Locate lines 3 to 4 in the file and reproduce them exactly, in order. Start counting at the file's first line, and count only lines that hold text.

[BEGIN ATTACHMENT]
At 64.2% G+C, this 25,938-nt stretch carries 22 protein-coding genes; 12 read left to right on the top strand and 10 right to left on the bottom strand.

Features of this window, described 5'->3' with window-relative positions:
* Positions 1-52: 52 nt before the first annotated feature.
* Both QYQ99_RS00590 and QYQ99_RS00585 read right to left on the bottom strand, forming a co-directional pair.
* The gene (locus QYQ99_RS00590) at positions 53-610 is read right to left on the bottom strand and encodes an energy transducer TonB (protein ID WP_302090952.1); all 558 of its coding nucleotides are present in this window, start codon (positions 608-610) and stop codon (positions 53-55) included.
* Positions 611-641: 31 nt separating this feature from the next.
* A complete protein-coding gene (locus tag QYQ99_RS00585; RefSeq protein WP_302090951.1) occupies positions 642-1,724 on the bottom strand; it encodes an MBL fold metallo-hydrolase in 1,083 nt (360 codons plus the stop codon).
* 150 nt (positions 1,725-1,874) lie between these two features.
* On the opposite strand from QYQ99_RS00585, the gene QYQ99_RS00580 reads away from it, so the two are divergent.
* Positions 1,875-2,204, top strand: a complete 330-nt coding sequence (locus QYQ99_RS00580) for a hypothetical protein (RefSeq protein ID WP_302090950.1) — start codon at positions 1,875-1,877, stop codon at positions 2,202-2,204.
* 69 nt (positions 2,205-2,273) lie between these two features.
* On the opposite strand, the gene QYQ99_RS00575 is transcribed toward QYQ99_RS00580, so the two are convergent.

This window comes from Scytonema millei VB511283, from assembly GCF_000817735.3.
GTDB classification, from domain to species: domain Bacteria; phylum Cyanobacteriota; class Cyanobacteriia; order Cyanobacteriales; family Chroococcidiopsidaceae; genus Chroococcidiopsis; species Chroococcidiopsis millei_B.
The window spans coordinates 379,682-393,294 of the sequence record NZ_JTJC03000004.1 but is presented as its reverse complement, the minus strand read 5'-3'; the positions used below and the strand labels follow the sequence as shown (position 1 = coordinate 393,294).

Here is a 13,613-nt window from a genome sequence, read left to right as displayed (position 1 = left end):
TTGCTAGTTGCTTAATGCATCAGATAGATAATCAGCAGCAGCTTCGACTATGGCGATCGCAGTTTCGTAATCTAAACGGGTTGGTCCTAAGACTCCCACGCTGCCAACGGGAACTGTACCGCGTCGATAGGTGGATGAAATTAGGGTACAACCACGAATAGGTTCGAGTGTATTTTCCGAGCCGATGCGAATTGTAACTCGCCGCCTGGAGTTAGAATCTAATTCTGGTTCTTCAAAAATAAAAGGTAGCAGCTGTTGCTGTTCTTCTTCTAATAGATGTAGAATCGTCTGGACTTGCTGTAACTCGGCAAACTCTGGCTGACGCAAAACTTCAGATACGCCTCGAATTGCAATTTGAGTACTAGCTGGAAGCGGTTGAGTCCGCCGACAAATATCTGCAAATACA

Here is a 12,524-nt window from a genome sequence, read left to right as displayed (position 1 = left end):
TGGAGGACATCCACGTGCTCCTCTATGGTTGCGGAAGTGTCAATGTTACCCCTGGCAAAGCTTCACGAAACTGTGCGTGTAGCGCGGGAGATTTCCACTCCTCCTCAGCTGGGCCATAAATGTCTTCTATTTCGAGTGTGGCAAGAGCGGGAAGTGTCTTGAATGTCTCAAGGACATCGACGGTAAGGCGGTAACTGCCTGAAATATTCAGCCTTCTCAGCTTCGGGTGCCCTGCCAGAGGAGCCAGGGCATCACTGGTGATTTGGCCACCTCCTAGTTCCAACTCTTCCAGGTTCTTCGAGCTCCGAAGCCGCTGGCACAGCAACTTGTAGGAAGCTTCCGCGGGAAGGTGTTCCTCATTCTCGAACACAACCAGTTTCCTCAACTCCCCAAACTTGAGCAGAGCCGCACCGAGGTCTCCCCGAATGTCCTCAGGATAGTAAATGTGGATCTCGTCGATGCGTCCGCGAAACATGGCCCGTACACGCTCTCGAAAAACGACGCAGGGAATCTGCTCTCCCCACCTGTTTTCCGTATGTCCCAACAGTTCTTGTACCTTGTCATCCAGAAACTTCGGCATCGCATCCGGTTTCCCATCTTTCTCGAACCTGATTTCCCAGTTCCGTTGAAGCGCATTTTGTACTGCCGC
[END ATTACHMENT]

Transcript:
* Positions 1-52: 52 nt before the first annotated feature.
* Both QYQ99_RS00590 and QYQ99_RS00585 read right to left on the bottom strand, forming a co-directional pair.